On August 25, 2020, for the first time in its history, Russian Arbitration Day 2020 was conducted fully online and became the most prominent arbitration related event of the year. The Conference gained more than 2000 views and the number of its authorized viewers exceeded 1800 from 40 countries across the globe, including users from Russia, the United Kingdom, France, Germany, Kazakhstan, Belarus, Switzerland, the USA, Cyprus, Turkey, Ukraine and other countries.
The Conference was organised by the Russian Arbitration Center at the Russian Institute of Modern Arbitration and the LF Academy educational project in partnership with the international law firm Bryan Cave Leighton Paisner LLP.
Traditionally, the three sessions within the Conference dedicated to investment arbitration, general issues in arbitration and procedural issues of international arbitration were moderated by Аnton Asoskov, Аleksey Zhiltsov and Roman Khodykin.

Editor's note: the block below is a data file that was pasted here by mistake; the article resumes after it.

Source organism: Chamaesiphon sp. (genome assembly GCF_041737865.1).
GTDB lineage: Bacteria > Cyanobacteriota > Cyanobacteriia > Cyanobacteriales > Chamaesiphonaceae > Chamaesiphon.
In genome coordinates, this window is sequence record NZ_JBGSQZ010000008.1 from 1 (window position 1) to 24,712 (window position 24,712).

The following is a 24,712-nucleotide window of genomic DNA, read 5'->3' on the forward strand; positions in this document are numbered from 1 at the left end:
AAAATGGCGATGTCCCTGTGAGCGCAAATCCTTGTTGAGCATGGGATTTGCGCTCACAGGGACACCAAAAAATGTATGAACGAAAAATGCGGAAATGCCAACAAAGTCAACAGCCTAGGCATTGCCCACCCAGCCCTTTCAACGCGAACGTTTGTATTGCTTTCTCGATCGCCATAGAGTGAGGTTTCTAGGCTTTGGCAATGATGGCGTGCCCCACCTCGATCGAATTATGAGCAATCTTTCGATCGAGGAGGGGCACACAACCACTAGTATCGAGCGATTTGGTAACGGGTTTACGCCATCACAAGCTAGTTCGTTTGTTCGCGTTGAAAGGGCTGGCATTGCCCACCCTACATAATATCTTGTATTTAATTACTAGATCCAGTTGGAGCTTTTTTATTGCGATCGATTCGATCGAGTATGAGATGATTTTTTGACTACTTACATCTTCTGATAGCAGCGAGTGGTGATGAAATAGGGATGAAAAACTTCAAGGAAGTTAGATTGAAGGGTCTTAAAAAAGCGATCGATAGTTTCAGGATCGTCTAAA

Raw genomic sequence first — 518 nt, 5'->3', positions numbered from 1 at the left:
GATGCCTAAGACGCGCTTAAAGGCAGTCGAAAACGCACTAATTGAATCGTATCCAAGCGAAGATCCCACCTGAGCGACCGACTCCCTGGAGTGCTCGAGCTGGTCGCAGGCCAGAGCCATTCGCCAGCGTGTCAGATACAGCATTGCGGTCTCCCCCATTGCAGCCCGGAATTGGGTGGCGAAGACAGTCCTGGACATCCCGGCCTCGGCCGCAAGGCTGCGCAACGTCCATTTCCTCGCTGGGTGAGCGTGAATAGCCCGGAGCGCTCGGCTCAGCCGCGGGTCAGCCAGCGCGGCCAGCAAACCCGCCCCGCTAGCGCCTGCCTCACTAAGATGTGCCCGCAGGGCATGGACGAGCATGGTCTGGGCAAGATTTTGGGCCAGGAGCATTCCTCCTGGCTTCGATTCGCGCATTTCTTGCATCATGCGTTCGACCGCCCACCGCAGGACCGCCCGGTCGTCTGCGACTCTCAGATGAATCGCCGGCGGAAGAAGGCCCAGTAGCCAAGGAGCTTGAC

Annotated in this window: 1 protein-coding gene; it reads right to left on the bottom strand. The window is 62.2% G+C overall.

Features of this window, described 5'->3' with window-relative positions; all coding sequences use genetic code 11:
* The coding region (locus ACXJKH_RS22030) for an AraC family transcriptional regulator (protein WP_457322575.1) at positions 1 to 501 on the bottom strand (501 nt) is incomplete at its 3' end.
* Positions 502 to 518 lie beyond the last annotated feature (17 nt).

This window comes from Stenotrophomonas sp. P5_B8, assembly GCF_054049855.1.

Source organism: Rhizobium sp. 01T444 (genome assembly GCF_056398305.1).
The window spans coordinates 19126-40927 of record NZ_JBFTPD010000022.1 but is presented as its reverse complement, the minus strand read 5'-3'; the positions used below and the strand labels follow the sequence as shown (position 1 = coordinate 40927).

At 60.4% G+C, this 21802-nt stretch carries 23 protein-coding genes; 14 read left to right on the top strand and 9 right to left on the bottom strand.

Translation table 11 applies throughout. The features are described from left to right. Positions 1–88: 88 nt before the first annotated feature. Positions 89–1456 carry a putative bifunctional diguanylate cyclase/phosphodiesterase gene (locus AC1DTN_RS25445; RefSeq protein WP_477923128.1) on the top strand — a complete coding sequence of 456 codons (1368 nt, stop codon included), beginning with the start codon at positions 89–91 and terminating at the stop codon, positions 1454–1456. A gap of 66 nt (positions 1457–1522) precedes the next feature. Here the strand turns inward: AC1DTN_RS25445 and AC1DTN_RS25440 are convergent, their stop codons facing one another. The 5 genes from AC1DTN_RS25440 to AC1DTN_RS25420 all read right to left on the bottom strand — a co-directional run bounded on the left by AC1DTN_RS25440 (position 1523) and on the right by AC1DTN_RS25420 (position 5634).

RAD 2020 speakers included Anton Shagalov, Dmitry Andreev, Dmitry Pentsov, David W. Rivkin, Elena Burova, Elena Fedorova, Nadya Darwazeh, Natalia Kisliakova, Sergey Ivanov, Scott Vesel, Stavros Brekoulakis, Stephane Bonifassi, Timur Abushakhmanov, Toby Landau, Stefan Kröll.
Toby Landau spoke on dysfunctional deliberations of the arbitrators and the art of advocacy. “Investment arbitration is no doubt under attack and is often criticized”, Toby Landau insists and refers to issues, which frequently go unnoticed by observers, although they are of paramount importance to both investment arbitration and any other types of arbitral proceedings.